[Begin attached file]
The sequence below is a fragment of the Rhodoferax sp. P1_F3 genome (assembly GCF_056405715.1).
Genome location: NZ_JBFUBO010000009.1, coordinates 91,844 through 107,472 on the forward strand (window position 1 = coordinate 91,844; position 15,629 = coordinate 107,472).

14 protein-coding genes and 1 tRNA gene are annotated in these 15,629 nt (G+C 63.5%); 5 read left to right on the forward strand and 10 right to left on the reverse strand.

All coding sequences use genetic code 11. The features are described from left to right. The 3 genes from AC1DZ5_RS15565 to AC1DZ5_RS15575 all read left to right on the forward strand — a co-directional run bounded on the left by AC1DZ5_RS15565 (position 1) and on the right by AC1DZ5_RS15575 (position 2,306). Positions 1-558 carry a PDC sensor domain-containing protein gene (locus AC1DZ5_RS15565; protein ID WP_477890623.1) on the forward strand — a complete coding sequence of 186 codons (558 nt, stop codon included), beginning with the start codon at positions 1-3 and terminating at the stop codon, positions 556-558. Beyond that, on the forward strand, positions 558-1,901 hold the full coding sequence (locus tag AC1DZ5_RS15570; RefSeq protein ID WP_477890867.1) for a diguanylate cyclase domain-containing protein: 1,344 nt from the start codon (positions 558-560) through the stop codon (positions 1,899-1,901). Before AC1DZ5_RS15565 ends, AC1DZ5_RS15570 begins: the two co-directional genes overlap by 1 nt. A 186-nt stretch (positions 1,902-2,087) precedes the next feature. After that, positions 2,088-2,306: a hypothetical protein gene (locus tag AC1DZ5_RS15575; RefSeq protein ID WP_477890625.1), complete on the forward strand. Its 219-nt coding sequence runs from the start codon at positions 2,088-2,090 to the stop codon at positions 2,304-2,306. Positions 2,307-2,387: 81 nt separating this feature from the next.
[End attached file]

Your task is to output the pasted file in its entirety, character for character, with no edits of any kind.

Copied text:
The sequence below is a fragment of the Rhodoferax sp. P1_F3 genome (assembly GCF_056405715.1).
Genome location: NZ_JBFUBO010000009.1, coordinates 91,844 through 107,472 on the forward strand (window position 1 = coordinate 91,844; position 15,629 = coordinate 107,472).

14 protein-coding genes and 1 tRNA gene are annotated in these 15,629 nt (G+C 63.5%); 5 read left to right on the forward strand and 10 right to left on the reverse strand.

All coding sequences use genetic code 11. The features are described from left to right. The 3 genes from AC1DZ5_RS15565 to AC1DZ5_RS15575 all read left to right on the forward strand — a co-directional run bounded on the left by AC1DZ5_RS15565 (position 1) and on the right by AC1DZ5_RS15575 (position 2,306). Positions 1-558 carry a PDC sensor domain-containing protein gene (locus AC1DZ5_RS15565; protein ID WP_477890623.1) on the forward strand — a complete coding sequence of 186 codons (558 nt, stop codon included), beginning with the start codon at positions 1-3 and terminating at the stop codon, positions 556-558. Beyond that, on the forward strand, positions 558-1,901 hold the full coding sequence (locus tag AC1DZ5_RS15570; RefSeq protein ID WP_477890867.1) for a diguanylate cyclase domain-containing protein: 1,344 nt from the start codon (positions 558-560) through the stop codon (positions 1,899-1,901). Before AC1DZ5_RS15565 ends, AC1DZ5_RS15570 begins: the two co-directional genes overlap by 1 nt. A 186-nt stretch (positions 1,902-2,087) precedes the next feature. After that, positions 2,088-2,306: a hypothetical protein gene (locus tag AC1DZ5_RS15575; RefSeq protein ID WP_477890625.1), complete on the forward strand. Its 219-nt coding sequence runs from the start codon at positions 2,088-2,090 to the stop codon at positions 2,304-2,306. Positions 2,307-2,387: 81 nt separating this feature from the next.